Arizona Football

Mazzone’s guys have been ‘receptive and hard working’ in learning new offense

You know you’re in for a good interview when the subject says he won’t talk about the “tax plan.”

All righty then.

But that’s what you kind of expect from new offensive coordinator Noel Mazzone, a talkative off-the-cuff type who had a few one-liners mixed in with his straight-to-the-point answers.

We do know one thing: he’s a better football coach than he would have been pool boy (more later). He’s likely too old for the latter – he turned 61 last week – and in a perfect spot as the former as he makes yet another stop on his coaching career that has spanned more than three decades as an assistant coach/ offensive coordinator guy.

Arizona offensive coordinator Noel Mazzone (Screenshot from video from Matt Moreno,

Arizona is stop No. 14 in the whirlwind coaching tour that is the Mazzone Express and whose offense could be called the same.

For him, it’s all about tempo and “(creating) some space for our athletes and (trying) to get (the ball) into their hands.”

As for all his stops through the years to make him who he is – Arizona State, Minnesota Auburn, Mississippi, UCLA, New York Jets and more – he feels he’s better because of it.

“I’ve had a lot of chances to work with a lot of (good people),” he said on Monday after UA’s practice. “I’ve worked with coach (Eric) Mangini … been lucky enough to be around a lot of good football coaches. Coach (Kevin) Sumlin and I go way back. We kind of cut our teeth on offense. I’ve gotten so old now I’ve been around everybody once or twice. We plagiarize a few things and melded into what you want to do. We’ve done it now eight or nine years and hopefully it works.”

Who knows? Maybe you’ll see some of former coach Rich Rodriguez’s offense a time or two this coming fall. (Insert grumble here.)

Yes, he said Rodriguez has been an influence there, too. In transitioning from Rich Rod’s group to Sumlin’s, Mazzone said the evaluation process has been fun, saying they “are a great group of kids and fun to coach.”

“Obviously, it’s been easier for me because of the carryover,” he said. “There’s a lot of similarities to some of the stuff Rich and I do. In fact, I think I’ve stolen a bunch of his stuff at some point. They’ve been very receptive and have worked hard.”

Still, there is a lot of work to be done. They’ve worked just five days on the field with another 10 left in the spring before the Spring Game happens on April 14. A gaps and B gaps are are still being learned, he said, probably just to point out it’s early in the process of learning.00000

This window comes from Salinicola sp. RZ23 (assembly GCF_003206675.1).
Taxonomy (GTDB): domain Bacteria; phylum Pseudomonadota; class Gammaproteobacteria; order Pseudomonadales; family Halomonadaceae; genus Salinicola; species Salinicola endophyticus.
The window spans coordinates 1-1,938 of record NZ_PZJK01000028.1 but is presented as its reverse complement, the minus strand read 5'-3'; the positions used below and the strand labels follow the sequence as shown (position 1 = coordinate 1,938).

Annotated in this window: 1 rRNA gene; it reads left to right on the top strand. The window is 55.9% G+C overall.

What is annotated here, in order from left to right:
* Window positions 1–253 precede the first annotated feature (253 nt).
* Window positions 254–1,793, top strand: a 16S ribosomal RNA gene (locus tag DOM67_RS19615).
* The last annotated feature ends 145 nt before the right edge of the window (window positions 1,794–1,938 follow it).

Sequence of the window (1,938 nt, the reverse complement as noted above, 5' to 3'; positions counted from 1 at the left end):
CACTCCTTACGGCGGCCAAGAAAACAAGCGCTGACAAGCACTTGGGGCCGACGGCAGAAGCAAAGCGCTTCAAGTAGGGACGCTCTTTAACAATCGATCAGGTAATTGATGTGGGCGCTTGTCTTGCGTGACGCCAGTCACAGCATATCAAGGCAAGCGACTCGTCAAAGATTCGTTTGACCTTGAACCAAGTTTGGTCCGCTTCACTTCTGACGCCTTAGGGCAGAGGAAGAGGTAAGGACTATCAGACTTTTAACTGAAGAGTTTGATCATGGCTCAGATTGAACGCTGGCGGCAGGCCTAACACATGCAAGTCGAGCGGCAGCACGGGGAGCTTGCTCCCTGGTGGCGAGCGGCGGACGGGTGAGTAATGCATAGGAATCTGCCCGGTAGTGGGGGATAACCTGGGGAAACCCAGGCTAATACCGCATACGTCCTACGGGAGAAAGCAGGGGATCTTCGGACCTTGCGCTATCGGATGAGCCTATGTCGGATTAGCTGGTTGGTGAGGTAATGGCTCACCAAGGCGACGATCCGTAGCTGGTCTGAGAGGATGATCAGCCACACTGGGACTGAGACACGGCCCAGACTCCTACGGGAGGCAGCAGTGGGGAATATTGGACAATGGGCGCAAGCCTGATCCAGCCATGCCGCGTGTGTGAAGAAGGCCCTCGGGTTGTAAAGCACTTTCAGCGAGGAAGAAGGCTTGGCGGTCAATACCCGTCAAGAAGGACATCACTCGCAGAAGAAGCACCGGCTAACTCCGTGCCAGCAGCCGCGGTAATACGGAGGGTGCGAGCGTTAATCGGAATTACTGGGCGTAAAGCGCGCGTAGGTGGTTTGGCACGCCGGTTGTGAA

“We’re just trying to get lined up and point 11 guys in the right direction,” he said.

Those are the types of answers Mazzone gives you. Some funny and some very candid. But that’s long been his MO as a coach. Affable and sometimes quippy in response to questions about him or his teams.

Hell, he said had he not gotten a call from Sumlin – or anyone – he would have just been home in Phoenix (he has one there), eventually working as a pool cleaner.

“I said, ‘Yeah, I’m like 97 miles up the road,” he said of getting the call from Sumlin, “(so) I came on down.”

Now, it’s about getting Khalil Tate ready for what many hope is a Heisman Trophy-winning season. High expectations there, huh?

“So, if he doesn’t win, it’s my fault,” he joked. “That’s how it works, right?”

So far, it’s been good working with him. Mazzone recruited Tate when he was at UCLA a few years ago but “he decided not to come because we had a kid named Josh Rosen on the team. So, I knew him but didn’t really know him.

“It’s been awesome to be around him. He’s still young as far as quarterback play goes. He’s a coachable guy, he’s got a lot of energy and he’s fun to be around.”

As are all the quarterbacks, who have varying degrees to go to get better. Backups K’Hari Lane and Rhett Rodriguez have continued to learn. Rodrguez knows a lot, given he’s Rich Rod’s son.

“He’s doing a good job out there,” he said. “He’s a smart kid. He picks it up. He knows. I’m sure it’s genetic. He knows football.”

As for Lane, who was considered to be “raw” as a reporter put it, Mazzone said, “I would say he’s – medium rare right now. Not quite raw, but medium rare.

“If he can get a little pink in the middle, medium … we’ll be good.”

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